Well, here’s a thought for all of us to contemplate.
According the the web site, “Axios,” close to 75 percent of Americans between the ages of 17 and 24 are ineligible for military service because of health issues or criminal backgrounds.
This kind of information should be cause for some serious concern. The new military budget recently passed by Congress is calling for an additional 25,900 people by October of 2019 and up to 56,600 by 2023. The ability to recruit these new troops is being hampered by the realities of our current society in profound ways.
Retired Lt. Gen. Tom Spoehr, co-author of a paper on the recruiting crisis that is before us said recently, “We all have this image in our mind of this hearty American citizen, scrappy, that can do anything…That image we keep in our heads is no longer accurate.”
Why? Well, here are some of the statistics that we are up against at this time. According to the Centers for Disease Control (CDC) obesity rates are at an all-time high at 32 percent of the 17-24 age group. Asthma rates are up as well. But there is another thing that is happening now that was not covered in the Axios article. That is, the almost exponential rise in drug deaths among our youth in the current opioid crisis.
As a nation, we need to be asking hard questions. What about our current culture is giving rise to all of these issues at this time? And, what ought we be doing differently to address these very important and difficult problems, not just for the military, but for the society in general?
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These questions are worthy of a healthy debate at the local and the national levels, a debate that needs to transcend our current political divides. These are not right or left political problems, rather, they are problems much more related to our current national character.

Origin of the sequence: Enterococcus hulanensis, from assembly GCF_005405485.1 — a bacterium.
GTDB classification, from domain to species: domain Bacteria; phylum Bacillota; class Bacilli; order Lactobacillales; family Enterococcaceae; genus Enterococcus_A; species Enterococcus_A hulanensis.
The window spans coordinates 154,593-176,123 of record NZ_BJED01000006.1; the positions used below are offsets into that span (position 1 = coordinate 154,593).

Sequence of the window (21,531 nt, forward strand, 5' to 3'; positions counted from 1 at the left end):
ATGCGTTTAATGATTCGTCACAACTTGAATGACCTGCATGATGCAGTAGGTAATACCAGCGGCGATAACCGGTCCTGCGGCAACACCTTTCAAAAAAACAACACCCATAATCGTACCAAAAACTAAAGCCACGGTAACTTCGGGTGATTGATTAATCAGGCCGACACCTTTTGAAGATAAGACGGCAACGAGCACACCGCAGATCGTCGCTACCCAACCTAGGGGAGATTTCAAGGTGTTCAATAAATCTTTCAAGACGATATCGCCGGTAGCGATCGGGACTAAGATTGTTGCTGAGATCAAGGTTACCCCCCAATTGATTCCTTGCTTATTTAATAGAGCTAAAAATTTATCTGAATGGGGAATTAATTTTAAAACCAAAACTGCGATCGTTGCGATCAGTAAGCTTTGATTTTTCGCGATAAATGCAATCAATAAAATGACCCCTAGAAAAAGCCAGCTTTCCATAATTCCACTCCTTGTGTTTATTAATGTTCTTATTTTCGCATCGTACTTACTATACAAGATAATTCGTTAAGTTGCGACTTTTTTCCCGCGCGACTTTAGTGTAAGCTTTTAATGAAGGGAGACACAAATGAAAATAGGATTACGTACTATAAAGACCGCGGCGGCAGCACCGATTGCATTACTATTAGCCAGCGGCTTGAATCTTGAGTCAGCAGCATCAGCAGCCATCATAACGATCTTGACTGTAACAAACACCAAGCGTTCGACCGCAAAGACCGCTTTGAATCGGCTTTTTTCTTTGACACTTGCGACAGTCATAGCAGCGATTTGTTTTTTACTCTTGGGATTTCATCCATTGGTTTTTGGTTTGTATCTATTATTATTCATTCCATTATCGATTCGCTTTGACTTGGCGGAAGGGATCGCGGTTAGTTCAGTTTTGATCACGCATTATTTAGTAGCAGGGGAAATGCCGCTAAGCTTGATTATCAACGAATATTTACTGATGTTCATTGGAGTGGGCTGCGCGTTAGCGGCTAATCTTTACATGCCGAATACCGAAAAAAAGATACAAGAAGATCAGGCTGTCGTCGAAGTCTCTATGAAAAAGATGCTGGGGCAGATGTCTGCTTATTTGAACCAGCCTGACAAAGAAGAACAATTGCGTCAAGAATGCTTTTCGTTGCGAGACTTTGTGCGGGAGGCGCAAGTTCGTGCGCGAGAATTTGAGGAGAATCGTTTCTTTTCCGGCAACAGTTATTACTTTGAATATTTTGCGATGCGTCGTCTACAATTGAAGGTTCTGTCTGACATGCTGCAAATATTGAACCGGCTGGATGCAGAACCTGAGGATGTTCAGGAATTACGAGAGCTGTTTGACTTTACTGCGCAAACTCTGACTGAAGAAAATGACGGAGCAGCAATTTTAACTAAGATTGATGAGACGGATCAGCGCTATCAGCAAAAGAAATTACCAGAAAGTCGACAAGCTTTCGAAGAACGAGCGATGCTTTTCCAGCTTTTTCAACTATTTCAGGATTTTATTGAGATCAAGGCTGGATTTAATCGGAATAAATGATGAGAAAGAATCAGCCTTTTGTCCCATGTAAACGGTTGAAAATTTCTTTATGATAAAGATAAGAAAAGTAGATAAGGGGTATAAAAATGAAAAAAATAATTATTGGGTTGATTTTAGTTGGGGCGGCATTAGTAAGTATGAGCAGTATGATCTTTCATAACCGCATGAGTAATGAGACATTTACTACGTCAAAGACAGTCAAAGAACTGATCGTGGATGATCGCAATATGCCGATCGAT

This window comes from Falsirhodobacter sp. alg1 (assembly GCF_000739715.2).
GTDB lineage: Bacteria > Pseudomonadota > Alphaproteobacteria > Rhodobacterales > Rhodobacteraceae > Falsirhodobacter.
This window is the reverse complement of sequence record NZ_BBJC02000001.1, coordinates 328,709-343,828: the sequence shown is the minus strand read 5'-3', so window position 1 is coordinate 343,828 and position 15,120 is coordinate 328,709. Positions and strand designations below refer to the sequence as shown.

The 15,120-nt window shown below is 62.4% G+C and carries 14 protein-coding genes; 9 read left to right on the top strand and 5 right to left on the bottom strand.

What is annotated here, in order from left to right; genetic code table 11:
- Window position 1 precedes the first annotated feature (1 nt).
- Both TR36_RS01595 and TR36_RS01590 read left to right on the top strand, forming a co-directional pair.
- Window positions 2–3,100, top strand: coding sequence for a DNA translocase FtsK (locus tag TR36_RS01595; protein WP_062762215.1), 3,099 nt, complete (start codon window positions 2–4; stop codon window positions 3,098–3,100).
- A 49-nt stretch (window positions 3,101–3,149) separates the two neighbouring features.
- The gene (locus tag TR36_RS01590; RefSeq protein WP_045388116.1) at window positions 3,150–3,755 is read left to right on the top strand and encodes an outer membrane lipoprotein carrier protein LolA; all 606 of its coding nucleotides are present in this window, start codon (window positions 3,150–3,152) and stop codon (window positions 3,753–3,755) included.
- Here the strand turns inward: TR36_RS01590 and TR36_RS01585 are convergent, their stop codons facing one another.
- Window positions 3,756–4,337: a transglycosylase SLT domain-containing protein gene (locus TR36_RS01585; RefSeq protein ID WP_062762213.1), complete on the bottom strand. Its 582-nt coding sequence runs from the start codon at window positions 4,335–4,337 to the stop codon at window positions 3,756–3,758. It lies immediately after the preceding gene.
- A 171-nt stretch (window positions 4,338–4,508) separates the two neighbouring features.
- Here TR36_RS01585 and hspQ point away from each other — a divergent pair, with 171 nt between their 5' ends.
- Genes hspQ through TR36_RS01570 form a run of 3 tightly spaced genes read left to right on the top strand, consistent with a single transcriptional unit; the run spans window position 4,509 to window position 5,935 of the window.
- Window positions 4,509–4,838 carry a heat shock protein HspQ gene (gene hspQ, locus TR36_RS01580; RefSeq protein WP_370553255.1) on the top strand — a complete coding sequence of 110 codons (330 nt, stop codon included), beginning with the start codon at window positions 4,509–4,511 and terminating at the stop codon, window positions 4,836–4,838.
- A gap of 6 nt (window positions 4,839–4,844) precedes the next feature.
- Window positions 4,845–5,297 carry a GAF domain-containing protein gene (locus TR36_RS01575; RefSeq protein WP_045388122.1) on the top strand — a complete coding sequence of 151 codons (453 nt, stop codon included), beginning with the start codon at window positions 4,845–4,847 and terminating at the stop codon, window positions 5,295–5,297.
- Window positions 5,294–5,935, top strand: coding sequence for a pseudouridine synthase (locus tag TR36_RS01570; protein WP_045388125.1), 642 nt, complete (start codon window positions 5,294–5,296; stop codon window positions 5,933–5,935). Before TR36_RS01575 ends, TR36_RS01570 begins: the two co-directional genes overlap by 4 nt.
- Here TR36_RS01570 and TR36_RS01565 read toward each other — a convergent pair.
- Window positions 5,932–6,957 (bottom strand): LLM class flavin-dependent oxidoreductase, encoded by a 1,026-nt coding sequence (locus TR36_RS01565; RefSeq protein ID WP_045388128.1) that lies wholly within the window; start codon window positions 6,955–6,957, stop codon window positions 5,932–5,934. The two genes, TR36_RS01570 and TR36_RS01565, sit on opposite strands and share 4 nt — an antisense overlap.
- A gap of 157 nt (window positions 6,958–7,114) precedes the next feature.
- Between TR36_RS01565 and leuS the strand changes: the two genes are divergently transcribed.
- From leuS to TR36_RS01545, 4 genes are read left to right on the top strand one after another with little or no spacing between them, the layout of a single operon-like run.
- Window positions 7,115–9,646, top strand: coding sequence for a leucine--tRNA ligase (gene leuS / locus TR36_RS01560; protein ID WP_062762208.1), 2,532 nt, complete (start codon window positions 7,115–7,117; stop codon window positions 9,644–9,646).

Another problem is the falling high school graduation rates. While nationally the high school graduation rate hit an all-time high of 84.1 percent in 2017, in certain cities around the country they are falling. For example, Montgomery, Alabama’s graduation rate in 2017 was 70.7 percent and Albany, Oregon’s rate fell to a staggering 51.3 percent. A high school diploma, or a GED is necessary for anyone who wants to serve in the military.
Meanwhile, the economy is doing well. The unemployment rate is at 4 percent nationally, adding another dimension to the difficulties recruiters face.
The military, like all sections of society, is growing more and more technologically advanced and needs young men and women who are prepared to handle the complexities of modern military warfare. But we still need physically fit, well-conditioned men and women who can meet the physical and emotional demands of the battlefield too.
With our present all-volunteer military, the reality is that already less than 1 percent of the total population currently serves in our military branches. Only 1 percent of our population, including the families of those who are serving, is taking on the duties and the sacrifices necessary to defend the nation. And though there may be many who wish to serve, too many of them are currently ineligible because of their current physical status, or because they have criminal backgrounds.
Though we may wish it were not so, current geopolitical realities make a well trained and equipped military force necessary, especially for a nation as important on the world stage as ours. Though we may be graduating 84.1 percent of our high school students, and though the emphasis has been clearly placed on STEM classes, as a retired university teacher I can tell you that today’s high school graduates are graduating with less knowledge of American history, of our common civic duties, and have diminished higher level communication skills, that is writing, speaking and rhetorical skills, and have had little, if any, training in general ethics.
Schools are bending to the politically expedient fashions of the day at the expense of more formal, even classical learning. All of these things together may be contributing to our growing difficulties in finding sufficient numbers of qualified men and women to meet our current and future military and civilian needs.
We should all be concerned.
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Dan Doyle is a husband, father, grandfather, Vietnam veteran, and retired professor of Humanities at Seattle University. He taught 13 years at the high school level and 22 years at the university level. He spends his time now babysitting his granddaughter. He is a poet and a blogger as well. Dan holds an AA degree in English Literature, a BA in Comparative Literature, and an MA in Theology, and writes regularly for The Veterans Site Blog.